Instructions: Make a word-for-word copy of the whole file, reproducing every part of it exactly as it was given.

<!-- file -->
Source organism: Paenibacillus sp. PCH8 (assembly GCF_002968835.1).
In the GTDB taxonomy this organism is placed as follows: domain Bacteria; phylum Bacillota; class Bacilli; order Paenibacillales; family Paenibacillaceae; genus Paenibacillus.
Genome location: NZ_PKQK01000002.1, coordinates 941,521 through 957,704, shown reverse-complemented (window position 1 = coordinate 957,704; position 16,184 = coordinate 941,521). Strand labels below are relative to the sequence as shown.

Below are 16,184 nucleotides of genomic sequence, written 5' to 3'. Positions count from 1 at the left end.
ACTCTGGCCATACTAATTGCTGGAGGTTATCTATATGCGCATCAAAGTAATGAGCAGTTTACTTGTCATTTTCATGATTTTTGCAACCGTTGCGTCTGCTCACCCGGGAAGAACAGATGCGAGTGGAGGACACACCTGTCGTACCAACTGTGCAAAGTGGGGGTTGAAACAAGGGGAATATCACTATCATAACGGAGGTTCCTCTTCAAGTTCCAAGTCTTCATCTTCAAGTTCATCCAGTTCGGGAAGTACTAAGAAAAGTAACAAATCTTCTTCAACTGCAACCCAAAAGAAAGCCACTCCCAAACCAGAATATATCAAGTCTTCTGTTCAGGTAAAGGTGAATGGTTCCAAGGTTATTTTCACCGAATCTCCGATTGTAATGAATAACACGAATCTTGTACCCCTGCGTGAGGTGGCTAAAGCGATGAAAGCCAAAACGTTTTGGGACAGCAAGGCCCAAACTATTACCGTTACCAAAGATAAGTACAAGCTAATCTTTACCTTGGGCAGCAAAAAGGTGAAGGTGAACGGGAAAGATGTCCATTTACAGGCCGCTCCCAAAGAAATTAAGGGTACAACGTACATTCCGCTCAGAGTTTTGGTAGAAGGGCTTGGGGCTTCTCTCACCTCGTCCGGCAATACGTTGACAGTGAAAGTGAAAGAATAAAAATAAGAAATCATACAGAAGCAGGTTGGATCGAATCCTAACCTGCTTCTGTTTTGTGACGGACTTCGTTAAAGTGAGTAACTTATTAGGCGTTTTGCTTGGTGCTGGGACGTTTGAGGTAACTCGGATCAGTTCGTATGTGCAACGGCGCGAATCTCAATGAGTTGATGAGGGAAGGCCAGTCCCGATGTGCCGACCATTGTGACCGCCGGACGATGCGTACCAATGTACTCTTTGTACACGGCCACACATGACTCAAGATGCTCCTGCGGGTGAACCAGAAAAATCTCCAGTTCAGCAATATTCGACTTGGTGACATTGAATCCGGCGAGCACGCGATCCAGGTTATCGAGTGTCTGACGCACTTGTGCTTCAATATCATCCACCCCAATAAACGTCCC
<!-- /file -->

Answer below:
Source organism: Paenibacillus sp. PCH8 (assembly GCF_002968835.1).
In the GTDB taxonomy this organism is placed as follows: domain Bacteria; phylum Bacillota; class Bacilli; order Paenibacillales; family Paenibacillaceae; genus Paenibacillus.
Genome location: NZ_PKQK01000002.1, coordinates 941,521 through 957,704, shown reverse-complemented (window position 1 = coordinate 957,704; position 16,184 = coordinate 941,521). Strand labels below are relative to the sequence as shown.

Below are 16,184 nucleotides of genomic sequence, written 5' to 3'. Positions count from 1 at the left end.
ACTCTGGCCATACTAATTGCTGGAGGTTATCTATATGCGCATCAAAGTAATGAGCAGTTTACTTGTCATTTTCATGATTTTTGCAACCGTTGCGTCTGCTCACCCGGGAAGAACAGATGCGAGTGGAGGACACACCTGTCGTACCAACTGTGCAAAGTGGGGGTTGAAACAAGGGGAATATCACTATCATAACGGAGGTTCCTCTTCAAGTTCCAAGTCTTCATCTTCAAGTTCATCCAGTTCGGGAAGTACTAAGAAAAGTAACAAATCTTCTTCAACTGCAACCCAAAAGAAAGCCACTCCCAAACCAGAATATATCAAGTCTTCTGTTCAGGTAAAGGTGAATGGTTCCAAGGTTATTTTCACCGAATCTCCGATTGTAATGAATAACACGAATCTTGTACCCCTGCGTGAGGTGGCTAAAGCGATGAAAGCCAAAACGTTTTGGGACAGCAAGGCCCAAACTATTACCGTTACCAAAGATAAGTACAAGCTAATCTTTACCTTGGGCAGCAAAAAGGTGAAGGTGAACGGGAAAGATGTCCATTTACAGGCCGCTCCCAAAGAAATTAAGGGTACAACGTACATTCCGCTCAGAGTTTTGGTAGAAGGGCTTGGGGCTTCTCTCACCTCGTCCGGCAATACGTTGACAGTGAAAGTGAAAGAATAAAAATAAGAAATCATACAGAAGCAGGTTGGATCGAATCCTAACCTGCTTCTGTTTTGTGACGGACTTCGTTAAAGTGAGTAACTTATTAGGCGTTTTGCTTGGTGCTGGGACGTTTGAGGTAACTCGGATCAGTTCGTATGTGCAACGGCGCGAATCTCAATGAGTTGATGAGGGAAGGCCAGTCCCGATGTGCCGACCATTGTGACCGCCGGACGATGCGTACCAATGTACTCTTTGTACACGGCCACACATGACTCAAGATGCTCCTGCGGGTGAACCAGAAAAATCTCCAGTTCAGCAATATTCGACTTGGTGACATTGAATCCGGCGAGCACGCGATCCAGGTTATCGAGTGTCTGACGCACTTGTGCTTCAATATCATCCACCCCAATAAACGTCCC